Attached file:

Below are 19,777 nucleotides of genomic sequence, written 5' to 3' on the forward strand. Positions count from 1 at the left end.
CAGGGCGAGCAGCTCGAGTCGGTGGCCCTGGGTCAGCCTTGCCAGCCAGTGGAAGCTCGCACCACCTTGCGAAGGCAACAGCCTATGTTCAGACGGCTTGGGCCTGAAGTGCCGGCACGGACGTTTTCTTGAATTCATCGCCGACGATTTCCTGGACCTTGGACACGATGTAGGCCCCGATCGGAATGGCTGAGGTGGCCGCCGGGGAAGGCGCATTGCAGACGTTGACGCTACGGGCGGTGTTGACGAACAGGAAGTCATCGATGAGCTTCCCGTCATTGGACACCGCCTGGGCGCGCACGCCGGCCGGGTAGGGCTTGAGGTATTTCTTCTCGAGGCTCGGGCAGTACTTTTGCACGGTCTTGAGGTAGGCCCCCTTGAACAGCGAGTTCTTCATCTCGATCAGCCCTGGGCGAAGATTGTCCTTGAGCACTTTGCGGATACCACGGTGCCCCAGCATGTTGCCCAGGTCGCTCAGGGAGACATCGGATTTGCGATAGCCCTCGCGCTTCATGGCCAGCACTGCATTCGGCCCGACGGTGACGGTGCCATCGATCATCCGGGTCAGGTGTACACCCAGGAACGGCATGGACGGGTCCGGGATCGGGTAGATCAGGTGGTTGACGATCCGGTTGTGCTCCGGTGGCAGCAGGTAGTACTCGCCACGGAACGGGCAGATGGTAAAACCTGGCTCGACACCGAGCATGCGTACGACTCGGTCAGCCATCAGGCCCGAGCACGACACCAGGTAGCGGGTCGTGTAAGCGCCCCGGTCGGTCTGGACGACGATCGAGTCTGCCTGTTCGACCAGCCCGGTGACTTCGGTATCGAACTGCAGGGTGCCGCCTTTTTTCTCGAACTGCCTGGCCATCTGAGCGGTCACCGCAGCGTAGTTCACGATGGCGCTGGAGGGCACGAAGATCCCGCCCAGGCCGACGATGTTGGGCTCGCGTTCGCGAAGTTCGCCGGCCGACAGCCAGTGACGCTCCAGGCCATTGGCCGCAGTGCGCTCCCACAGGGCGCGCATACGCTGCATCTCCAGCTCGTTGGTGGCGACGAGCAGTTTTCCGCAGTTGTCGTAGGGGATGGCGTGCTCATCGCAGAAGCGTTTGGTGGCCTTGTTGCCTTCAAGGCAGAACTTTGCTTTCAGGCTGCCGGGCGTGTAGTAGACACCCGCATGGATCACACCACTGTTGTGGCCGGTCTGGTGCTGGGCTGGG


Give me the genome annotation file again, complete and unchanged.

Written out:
Below are 19,777 nucleotides of genomic sequence, written 5' to 3' on the forward strand. Positions count from 1 at the left end.
CAGGGCGAGCAGCTCGAGTCGGTGGCCCTGGGTCAGCCTTGCCAGCCAGTGGAAGCTCGCACCACCTTGCGAAGGCAACAGCCTATGTTCAGACGGCTTGGGCCTGAAGTGCCGGCACGGACGTTTTCTTGAATTCATCGCCGACGATTTCCTGGACCTTGGACACGATGTAGGCCCCGATCGGAATGGCTGAGGTGGCCGCCGGGGAAGGCGCATTGCAGACGTTGACGCTACGGGCGGTGTTGACGAACAGGAAGTCATCGATGAGCTTCCCGTCATTGGACACCGCCTGGGCGCGCACGCCGGCCGGGTAGGGCTTGAGGTATTTCTTCTCGAGGCTCGGGCAGTACTTTTGCACGGTCTTGAGGTAGGCCCCCTTGAACAGCGAGTTCTTCATCTCGATCAGCCCTGGGCGAAGATTGTCCTTGAGCACTTTGCGGATACCACGGTGCCCCAGCATGTTGCCCAGGTCGCTCAGGGAGACATCGGATTTGCGATAGCCCTCGCGCTTCATGGCCAGCACTGCATTCGGCCCGACGGTGACGGTGCCATCGATCATCCGGGTCAGGTGTACACCCAGGAACGGCATGGACGGGTCCGGGATCGGGTAGATCAGGTGGTTGACGATCCGGTTGTGCTCCGGTGGCAGCAGGTAGTACTCGCCACGGAACGGGCAGATGGTAAAACCTGGCTCGACACCGAGCATGCGTACGACTCGGTCAGCCATCAGGCCCGAGCACGACACCAGGTAGCGGGTCGTGTAAGCGCCCCGGTCGGTCTGGACGACGATCGAGTCTGCCTGTTCGACCAGCCCGGTGACTTCGGTATCGAACTGCAGGGTGCCGCCTTTTTTCTCGAACTGCCTGGCCATCTGAGCGGTCACCGCAGCGTAGTTCACGATGGCGCTGGAGGGCACGAAGATCCCGCCCAGGCCGACGATGTTGGGCTCGCGTTCGCGAAGTTCGCCGGCCGACAGCCAGTGACGCTCCAGGCCATTGGCCGCAGTGCGCTCCCACAGGGCGCGCATACGCTGCATCTCCAGCTCGTTGGTGGCGACGAGCAGTTTTCCGCAGTTGTCGTAGGGGATGGCGTGCTCATCGCAGAAGCGTTTGGTGGCCTTGTTGCCTTCAAGGCAGAACTTTGCTTTCAGGCTGCCGGGCGTGTAGTAGACACCCGCATGGATCACACCACTGTTGTGGCCGGTCTGGTGCTGGGCTGGG